Tiffany Freeman

Tiffany Freeman

Clinical Herbalist, Doctor of TCM, Birthworker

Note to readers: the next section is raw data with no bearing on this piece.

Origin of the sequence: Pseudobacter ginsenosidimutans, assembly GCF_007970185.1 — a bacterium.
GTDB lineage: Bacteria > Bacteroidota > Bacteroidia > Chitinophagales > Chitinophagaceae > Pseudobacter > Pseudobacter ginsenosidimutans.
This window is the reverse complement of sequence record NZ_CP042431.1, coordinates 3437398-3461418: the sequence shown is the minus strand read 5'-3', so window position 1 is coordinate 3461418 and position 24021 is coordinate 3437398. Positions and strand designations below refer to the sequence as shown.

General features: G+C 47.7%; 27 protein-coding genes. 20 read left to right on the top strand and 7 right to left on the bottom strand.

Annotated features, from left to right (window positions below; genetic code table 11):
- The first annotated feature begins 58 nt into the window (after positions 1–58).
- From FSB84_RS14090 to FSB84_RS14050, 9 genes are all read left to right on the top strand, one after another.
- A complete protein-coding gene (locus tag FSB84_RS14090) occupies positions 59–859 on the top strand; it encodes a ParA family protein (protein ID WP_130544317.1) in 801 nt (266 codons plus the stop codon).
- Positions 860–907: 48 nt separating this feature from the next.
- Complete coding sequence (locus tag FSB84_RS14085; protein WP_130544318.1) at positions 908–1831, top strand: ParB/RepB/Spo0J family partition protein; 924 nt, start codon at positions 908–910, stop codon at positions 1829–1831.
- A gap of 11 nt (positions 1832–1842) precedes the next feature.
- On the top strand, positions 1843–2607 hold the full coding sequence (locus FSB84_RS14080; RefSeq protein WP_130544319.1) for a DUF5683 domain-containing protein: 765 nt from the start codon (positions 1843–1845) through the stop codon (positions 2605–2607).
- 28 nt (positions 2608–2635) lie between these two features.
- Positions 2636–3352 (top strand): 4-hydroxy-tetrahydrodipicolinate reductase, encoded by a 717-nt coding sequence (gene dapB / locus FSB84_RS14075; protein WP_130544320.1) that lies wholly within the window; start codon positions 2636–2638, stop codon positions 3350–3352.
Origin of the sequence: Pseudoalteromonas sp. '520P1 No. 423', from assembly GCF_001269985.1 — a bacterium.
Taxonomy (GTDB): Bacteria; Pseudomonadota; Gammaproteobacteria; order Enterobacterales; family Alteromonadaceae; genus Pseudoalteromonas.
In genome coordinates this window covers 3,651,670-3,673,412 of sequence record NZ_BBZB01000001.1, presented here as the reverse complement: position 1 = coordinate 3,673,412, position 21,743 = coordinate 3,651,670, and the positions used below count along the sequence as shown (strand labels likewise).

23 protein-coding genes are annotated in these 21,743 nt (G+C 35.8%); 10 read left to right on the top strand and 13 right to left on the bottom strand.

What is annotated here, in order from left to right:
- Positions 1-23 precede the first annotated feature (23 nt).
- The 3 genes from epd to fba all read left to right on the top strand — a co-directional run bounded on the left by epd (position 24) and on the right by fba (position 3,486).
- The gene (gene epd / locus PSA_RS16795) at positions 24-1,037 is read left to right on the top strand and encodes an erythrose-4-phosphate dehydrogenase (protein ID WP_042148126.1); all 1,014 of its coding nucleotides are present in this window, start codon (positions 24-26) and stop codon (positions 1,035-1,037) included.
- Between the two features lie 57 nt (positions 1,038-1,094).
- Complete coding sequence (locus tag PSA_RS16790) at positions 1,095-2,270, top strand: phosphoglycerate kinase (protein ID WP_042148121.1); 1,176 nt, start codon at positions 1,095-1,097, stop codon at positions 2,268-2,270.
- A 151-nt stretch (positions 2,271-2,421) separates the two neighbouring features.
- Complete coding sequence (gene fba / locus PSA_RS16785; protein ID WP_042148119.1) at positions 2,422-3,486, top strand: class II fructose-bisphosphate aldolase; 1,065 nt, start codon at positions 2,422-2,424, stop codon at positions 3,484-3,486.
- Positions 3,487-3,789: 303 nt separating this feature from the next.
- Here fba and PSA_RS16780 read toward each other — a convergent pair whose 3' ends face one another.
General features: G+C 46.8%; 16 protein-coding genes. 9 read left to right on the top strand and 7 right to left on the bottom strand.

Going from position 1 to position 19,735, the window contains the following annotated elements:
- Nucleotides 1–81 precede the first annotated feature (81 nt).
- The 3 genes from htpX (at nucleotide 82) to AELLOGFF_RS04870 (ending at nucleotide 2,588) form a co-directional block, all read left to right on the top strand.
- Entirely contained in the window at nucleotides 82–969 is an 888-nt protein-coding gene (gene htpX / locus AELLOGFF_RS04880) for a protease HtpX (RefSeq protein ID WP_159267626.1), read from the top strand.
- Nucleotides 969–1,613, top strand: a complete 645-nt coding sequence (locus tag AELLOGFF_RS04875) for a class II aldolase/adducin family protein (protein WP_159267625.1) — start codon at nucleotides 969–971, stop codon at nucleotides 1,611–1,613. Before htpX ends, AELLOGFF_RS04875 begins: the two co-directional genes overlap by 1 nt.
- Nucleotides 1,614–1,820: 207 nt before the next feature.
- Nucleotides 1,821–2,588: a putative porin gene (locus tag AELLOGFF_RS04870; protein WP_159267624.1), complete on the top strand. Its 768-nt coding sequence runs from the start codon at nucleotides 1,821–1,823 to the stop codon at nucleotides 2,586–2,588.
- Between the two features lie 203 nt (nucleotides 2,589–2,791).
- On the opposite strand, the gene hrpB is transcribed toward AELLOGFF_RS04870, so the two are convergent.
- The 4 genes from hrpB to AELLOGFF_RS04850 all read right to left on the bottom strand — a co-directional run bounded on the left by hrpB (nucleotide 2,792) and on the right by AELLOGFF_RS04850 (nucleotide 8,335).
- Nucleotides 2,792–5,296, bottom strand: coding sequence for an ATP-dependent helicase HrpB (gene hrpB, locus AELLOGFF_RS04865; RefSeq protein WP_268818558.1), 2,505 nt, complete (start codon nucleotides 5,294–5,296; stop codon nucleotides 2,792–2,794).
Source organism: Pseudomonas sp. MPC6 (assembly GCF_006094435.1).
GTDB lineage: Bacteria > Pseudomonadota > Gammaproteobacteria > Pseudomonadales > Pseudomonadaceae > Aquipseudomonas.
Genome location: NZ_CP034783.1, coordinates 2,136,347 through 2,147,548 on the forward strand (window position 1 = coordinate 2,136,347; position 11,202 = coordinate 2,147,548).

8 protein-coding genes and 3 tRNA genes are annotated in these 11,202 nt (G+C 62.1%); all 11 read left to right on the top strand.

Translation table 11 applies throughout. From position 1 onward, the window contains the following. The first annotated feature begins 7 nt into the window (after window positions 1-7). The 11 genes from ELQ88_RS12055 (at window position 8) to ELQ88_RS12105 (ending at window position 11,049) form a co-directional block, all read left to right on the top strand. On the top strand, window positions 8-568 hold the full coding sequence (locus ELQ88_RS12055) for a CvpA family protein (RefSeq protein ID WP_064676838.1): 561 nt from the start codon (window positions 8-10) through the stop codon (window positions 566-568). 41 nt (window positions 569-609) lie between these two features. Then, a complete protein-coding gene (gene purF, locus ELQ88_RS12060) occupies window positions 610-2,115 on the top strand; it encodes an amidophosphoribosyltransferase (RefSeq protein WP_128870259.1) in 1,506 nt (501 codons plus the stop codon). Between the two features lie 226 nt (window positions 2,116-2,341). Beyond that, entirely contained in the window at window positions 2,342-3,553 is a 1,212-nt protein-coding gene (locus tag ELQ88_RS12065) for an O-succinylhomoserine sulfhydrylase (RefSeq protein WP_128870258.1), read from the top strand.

Tiffany Freeman (harper), she/her, traditional name is askîy maskihkiwiskwew, earth medicine woman, is a mixed nêhiyaw iskwew of Treaty 1 (St. Peters Band/ Little Peguis/ Peguis First Nation) living as a visitor on Treaty 7 territory in Mohkinstsis (Blackfoot for Calgary, Alberta). Professionally Tiffany is a Registered Clinical Herbalist (American Herbalist Guild), a Registered Acupuncturist (CAA), a Traditional Chinese Medicine Doctor (AAATCMD), and a Community Birthworker. Tiffany graduated from the Wild Rose College of Natural Healing in 2004 with a diploma in Clinical Herbology. In 2009 she obtained her Doctors of Traditional Chinese Medicine & Acupuncture diploma from the Calgary College of TCM & Acupuncture and her Alberta Acupuncture Licensure. After graduation Tiffany has gone on to study in the field of Ortho-bionomy, Master Tung classical acupuncture, Birth work, and various continued herbal & traditional medicine studies. A permanent student of earth she walks the traditions & ceremonies of her nêhiyawi culture. In clinical practice Tiffany focuses on client centred gender inclusive medicine, and has a speciality in sexual, reproductive, generative health and birthwork. She offers care for birthing parents though all phases of pregnancy including pre-conception, fertility, pregnancy/ pre-natal and postpartum care; bringing her Indigenous traditions, ceremony & traditional food knowledge to her birthing parents & families as well as care through herbal protocols & acupuncture. Along with her clinical practice she is also an instructor, author and educator teaching a variety of courses in herbalism, assessment techniques, and reproductive, generative & sexual health courses. She is an instructor/author at Wild Rose College of Natural Healing and offers seminars and workshops around North America through various schools, community organizations and herbal gatherings. A mother of three, Tiffany incorporates her ways of being and learning as a nêhiyawi (Cree First Nations) with her studies and practice of traditional medicines; bringing this intersection not to only to her professional realm but also to her creative practices and art projects.